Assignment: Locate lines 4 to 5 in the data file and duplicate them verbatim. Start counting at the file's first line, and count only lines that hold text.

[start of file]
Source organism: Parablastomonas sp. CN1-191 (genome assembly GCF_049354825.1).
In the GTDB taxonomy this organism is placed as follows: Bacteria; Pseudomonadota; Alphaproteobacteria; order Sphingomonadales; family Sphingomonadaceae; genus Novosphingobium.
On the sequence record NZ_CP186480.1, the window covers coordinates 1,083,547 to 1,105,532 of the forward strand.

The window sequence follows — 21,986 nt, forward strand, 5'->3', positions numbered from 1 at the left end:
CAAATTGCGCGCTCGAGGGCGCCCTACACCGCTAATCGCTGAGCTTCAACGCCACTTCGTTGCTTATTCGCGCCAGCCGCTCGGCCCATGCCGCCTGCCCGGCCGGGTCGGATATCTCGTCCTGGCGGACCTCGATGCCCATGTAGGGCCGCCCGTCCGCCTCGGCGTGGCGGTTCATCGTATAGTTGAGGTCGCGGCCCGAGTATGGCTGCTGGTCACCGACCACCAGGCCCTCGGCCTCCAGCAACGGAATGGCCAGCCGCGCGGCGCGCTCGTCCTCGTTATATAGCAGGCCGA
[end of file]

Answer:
The window sequence follows — 21,986 nt, forward strand, 5'->3', positions numbered from 1 at the left end:
CAAATTGCGCGCTCGAGGGCGCCCTACACCGCTAATCGCTGAGCTTCAACGCCACTTCGTTGCTTATTCGCGCCAGCCGCTCGGCCCATGCCGCCTGCCCGGCCGGGTCGGATATCTCGTCCTGGCGGACCTCGATGCCCATGTAGGGCCGCCCGTCCGCCTCGGCGTGGCGGTTCATCGTATAGTTGAGGTCGCGGCCCGAGTATGGCTGCTGGTCACCGACCACCAGGCCCTCGGCCTCCAGCAACGGAATGGCCAGCCGCGCGGCGCGCTCGTCCTCGTTATATAGCAGGCCGA